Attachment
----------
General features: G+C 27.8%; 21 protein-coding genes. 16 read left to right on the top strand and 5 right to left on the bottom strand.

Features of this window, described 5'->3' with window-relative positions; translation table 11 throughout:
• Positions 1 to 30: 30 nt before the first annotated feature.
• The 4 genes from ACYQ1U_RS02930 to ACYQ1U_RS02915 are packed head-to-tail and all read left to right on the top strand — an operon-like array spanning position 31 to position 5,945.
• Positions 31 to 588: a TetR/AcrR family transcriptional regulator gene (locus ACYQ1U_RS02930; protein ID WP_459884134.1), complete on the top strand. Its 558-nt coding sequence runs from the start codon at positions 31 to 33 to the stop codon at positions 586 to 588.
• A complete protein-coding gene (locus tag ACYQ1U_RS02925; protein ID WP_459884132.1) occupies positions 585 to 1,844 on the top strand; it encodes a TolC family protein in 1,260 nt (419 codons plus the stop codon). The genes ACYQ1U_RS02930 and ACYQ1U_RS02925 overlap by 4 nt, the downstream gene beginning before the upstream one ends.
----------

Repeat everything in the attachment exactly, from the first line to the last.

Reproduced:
General features: G+C 27.8%; 21 protein-coding genes. 16 read left to right on the top strand and 5 right to left on the bottom strand.

Features of this window, described 5'->3' with window-relative positions; translation table 11 throughout:
• Positions 1 to 30: 30 nt before the first annotated feature.
• The 4 genes from ACYQ1U_RS02930 to ACYQ1U_RS02915 are packed head-to-tail and all read left to right on the top strand — an operon-like array spanning position 31 to position 5,945.
• Positions 31 to 588: a TetR/AcrR family transcriptional regulator gene (locus ACYQ1U_RS02930; protein ID WP_459884134.1), complete on the top strand. Its 558-nt coding sequence runs from the start codon at positions 31 to 33 to the stop codon at positions 586 to 588.
• A complete protein-coding gene (locus tag ACYQ1U_RS02925; protein ID WP_459884132.1) occupies positions 585 to 1,844 on the top strand; it encodes a TolC family protein in 1,260 nt (419 codons plus the stop codon). The genes ACYQ1U_RS02930 and ACYQ1U_RS02925 overlap by 4 nt, the downstream gene beginning before the upstream one ends.